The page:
Four studies devoted to understanding how mutations accumulate in human cells over time

Studies Showed How Mutations Occurs In Human Cell

Four teams of researchers from multiple institutions in South Korea, the U.K. and China, working independently of one another, have made progress in understanding how mutations accumulate in human cells over time. All four have published outlines of their work in the journal Nature.

All four of the teams began with the notion of cell lineage in a single organism, such as a person. When a cell divides, any mutations will be passed on to its progeny. And because the human body starts out as single fertilized eggs, researchers can trace the lineage of every cell in the body by tracking all of the mutations that have been passed on as a person ages from birth to death. Thus, every single cell in the human body has its own individual profile. To learn more about the process, the researchers all conducted sequencing of the genomes of cells obtained from tissues samples in different parts of the body.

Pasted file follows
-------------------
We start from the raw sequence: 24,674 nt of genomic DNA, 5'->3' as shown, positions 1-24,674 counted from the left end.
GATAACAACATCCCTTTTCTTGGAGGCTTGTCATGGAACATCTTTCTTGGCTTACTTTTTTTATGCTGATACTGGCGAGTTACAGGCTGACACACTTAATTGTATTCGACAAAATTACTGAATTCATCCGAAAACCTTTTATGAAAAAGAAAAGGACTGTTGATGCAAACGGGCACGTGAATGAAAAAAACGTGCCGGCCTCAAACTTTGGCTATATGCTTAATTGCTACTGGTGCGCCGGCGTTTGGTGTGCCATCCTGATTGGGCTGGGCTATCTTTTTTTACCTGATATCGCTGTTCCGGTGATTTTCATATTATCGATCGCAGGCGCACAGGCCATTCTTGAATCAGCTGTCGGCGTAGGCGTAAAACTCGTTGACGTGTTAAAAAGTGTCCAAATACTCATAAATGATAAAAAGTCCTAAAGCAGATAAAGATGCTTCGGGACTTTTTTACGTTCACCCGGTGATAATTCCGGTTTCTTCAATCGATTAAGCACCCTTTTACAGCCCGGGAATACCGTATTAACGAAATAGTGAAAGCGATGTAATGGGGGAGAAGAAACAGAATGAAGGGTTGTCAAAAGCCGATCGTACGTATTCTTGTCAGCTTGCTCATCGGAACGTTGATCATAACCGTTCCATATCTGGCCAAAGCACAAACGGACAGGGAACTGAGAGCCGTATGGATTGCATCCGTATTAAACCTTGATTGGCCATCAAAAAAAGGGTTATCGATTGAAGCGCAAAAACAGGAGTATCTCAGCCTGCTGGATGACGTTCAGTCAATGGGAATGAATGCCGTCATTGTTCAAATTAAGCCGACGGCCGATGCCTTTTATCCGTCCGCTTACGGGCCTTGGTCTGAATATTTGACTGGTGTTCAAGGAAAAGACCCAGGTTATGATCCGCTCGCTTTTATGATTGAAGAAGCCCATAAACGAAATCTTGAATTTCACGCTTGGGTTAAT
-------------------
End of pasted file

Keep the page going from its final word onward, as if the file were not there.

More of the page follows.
The team from Korea and the first team from the U.K. focused their efforts on learning more about what happens during the earliest stages of human development, creating cell lineage trees from samples taken from adults who had recently passed away—all the way back to their embryonic stages. Both teams found that it was likely that the first lineage cells resulted from the first division of two cells from the egg—another six cells were found to develop into other tissue such as embryonic. The Korean team also found that cells located physically close to other cells are not always closely related.

The other two teams focused on cell division and mutations that occur later on in life. The second team from the U.K. found differences in lineages between those that reside in self-renewing tissue such as stem cells, versus those that do not renew, such as muscle tissue. Also, the team from China found that a large percentage of tissue samples from different body parts had three or more mutations that are known to lead to cancer. And both teams found differences in lineage in cells that are more prone to mutations from external factors, such as exposure to toxins.

Taken together, the work by the four teams represents a new approach to understanding not only human development, but in figuring out what happens when things go wrong, such as the development of cancerous tumors—it could be that the lineage of the cells involved play a role.

Originally Published By PhysOrg

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